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E3 a chance to address gamers’ questions

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Posted June 10, 2013
In a June 5, 2012 file photo attendees walk past Microsoft XBox booth at Electronic Entertainment Expo 2012 in Los Angeles. At E3 this year about 46,000 attendees are expected to play, poke and prod new video games and gizmos from more than 200 exhibitors. (AP Photo/Damian Dovarganes, file)

In a June 5, 2012 file photo attendees walk past Microsoft XBox booth at Electronic Entertainment Expo 2012 in Los Angeles. At E3 this year about 46,000 attendees are expected to play, poke and prod new video games and gizmos from more than 200 exhibitors. (AP Photo/Damian Dovarganes, file)

What is the next generation of gaming? It’s a question the video game industry hasn’t quite figured out yet, but it’s one it must confront at this week’s Electronic Entertainment Expo, the much-hyped Los Angeles trade show where about 46,000 attendees are expected to play, poke and prod new video games and products from more than 200 exhibitors.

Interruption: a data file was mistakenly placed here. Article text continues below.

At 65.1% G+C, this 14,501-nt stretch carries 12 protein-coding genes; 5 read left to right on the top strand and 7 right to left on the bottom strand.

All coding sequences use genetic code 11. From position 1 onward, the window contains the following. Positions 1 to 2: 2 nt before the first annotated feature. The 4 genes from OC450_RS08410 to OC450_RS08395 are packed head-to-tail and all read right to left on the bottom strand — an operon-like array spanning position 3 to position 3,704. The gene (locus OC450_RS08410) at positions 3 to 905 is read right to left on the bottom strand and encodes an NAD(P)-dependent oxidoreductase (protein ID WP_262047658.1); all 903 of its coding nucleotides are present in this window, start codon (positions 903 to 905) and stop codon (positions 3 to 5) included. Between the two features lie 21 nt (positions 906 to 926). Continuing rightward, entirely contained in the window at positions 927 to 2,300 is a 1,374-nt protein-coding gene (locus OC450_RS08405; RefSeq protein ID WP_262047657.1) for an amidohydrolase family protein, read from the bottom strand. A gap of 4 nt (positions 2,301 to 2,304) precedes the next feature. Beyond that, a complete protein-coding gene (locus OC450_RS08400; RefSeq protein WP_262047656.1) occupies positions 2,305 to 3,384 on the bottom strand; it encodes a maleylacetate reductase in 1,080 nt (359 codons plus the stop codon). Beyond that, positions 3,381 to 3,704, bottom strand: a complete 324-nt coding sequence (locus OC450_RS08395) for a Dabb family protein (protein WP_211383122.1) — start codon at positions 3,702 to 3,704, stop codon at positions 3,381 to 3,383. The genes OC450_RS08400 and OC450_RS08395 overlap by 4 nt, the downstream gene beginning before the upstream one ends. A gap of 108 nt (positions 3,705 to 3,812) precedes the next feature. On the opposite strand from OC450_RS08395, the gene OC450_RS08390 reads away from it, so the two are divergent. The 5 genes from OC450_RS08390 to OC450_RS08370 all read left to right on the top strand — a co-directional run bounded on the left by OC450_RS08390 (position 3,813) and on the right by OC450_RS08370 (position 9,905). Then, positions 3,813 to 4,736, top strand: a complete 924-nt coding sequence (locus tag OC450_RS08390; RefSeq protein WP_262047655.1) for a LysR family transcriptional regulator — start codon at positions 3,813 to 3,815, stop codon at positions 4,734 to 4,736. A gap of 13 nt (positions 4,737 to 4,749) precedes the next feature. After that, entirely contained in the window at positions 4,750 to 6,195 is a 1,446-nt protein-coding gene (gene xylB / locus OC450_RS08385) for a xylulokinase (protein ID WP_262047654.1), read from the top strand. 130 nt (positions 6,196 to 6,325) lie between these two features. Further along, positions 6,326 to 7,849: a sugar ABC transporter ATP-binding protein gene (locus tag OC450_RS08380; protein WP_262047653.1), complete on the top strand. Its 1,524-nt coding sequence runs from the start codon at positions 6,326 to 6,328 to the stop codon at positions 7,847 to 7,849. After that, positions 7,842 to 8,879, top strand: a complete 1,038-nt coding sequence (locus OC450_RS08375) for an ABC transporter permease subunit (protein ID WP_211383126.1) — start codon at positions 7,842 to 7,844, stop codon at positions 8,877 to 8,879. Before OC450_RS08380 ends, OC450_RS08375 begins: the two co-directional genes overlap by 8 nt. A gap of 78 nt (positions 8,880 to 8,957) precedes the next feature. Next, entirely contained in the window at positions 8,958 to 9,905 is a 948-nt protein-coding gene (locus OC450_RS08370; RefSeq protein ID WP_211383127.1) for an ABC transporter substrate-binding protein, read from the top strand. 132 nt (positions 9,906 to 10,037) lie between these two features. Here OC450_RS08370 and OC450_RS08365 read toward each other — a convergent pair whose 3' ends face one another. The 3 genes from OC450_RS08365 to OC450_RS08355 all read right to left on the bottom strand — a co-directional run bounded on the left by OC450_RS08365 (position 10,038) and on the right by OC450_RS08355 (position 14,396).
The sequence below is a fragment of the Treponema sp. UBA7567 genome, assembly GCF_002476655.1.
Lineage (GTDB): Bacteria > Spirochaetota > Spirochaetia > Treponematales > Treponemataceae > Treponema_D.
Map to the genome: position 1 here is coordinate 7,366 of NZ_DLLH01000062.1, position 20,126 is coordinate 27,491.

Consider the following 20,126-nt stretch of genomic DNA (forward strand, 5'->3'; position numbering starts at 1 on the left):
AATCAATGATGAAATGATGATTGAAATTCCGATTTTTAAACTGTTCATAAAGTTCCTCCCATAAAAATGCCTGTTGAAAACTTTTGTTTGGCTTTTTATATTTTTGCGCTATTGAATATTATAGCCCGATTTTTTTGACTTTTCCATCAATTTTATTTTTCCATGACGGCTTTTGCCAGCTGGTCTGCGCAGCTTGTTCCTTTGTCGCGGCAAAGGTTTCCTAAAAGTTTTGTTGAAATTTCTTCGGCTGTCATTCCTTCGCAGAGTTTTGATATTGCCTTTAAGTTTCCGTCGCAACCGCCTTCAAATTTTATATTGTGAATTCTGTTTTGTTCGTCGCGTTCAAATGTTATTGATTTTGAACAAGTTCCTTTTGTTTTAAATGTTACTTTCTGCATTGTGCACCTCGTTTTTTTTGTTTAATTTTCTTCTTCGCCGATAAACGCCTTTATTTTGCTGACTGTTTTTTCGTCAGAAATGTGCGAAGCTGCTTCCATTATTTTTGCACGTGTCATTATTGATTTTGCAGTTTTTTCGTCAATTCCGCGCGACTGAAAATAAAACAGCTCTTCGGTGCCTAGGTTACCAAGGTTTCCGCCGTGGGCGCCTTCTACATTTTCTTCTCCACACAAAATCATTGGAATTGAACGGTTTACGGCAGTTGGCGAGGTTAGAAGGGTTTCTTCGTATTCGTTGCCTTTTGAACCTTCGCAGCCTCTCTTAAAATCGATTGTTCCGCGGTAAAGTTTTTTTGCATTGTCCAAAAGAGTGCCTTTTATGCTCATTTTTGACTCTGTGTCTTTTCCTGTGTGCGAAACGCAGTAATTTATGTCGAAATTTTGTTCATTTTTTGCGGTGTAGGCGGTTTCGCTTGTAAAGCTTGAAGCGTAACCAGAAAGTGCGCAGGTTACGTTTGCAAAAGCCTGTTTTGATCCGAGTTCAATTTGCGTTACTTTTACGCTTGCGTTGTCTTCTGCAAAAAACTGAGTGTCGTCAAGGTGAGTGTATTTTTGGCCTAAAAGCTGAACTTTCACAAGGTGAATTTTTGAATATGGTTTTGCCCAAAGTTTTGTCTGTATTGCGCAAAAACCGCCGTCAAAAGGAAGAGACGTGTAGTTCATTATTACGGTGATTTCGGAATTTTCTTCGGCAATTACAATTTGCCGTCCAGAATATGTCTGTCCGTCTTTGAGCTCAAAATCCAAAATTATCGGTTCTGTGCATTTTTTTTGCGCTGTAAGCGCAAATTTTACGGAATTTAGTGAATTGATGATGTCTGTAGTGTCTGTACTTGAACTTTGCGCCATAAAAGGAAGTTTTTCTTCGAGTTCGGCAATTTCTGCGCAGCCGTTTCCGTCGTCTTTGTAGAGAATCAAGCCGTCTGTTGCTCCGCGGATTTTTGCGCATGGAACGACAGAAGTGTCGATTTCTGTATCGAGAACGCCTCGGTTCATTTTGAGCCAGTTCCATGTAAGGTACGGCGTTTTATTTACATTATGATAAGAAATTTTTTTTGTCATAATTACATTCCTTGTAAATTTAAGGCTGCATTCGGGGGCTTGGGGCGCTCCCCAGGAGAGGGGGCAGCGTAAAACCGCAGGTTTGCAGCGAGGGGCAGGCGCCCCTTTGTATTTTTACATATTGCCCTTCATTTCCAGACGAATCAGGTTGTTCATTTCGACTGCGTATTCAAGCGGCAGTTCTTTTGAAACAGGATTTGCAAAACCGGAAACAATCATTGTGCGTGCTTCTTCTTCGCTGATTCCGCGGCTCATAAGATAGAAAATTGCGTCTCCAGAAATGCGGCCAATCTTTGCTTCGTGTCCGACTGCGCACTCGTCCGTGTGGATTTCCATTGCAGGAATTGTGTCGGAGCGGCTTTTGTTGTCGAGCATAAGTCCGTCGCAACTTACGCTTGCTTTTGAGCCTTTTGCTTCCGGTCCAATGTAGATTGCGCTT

Possible answers have included better graphics, cloud computing, increased social networking capabilities, smarter artificial intelligence, more computing power and new entertainment options. While the actual answer is likely a combination of all the above, it doesn’t seem like next-generation console creators have been able to effectively communicate that idea.

The move from standard- to high-definition graphics, as well as the introduction of a simple-to-use gadget called the Wiimote, made the last transition between console generations easy to see—and feel. But it’s been a tougher proposition this time for companies attempting to sell difficult-to-describe consoles to consumers more interested in mobile devices.

Nintendo already kicked off the next generation with a thud last November with the launch of the Wii U, the successor to the popular Wii system featuring an innovative tablet-like controller yet graphics on par with Microsoft’s Xbox 360 and Sony’s PlayStation 3. Nintendo said it sold just 3.45 million units by the end of March, well below the company’s expectations.

Read more at: Phys.org

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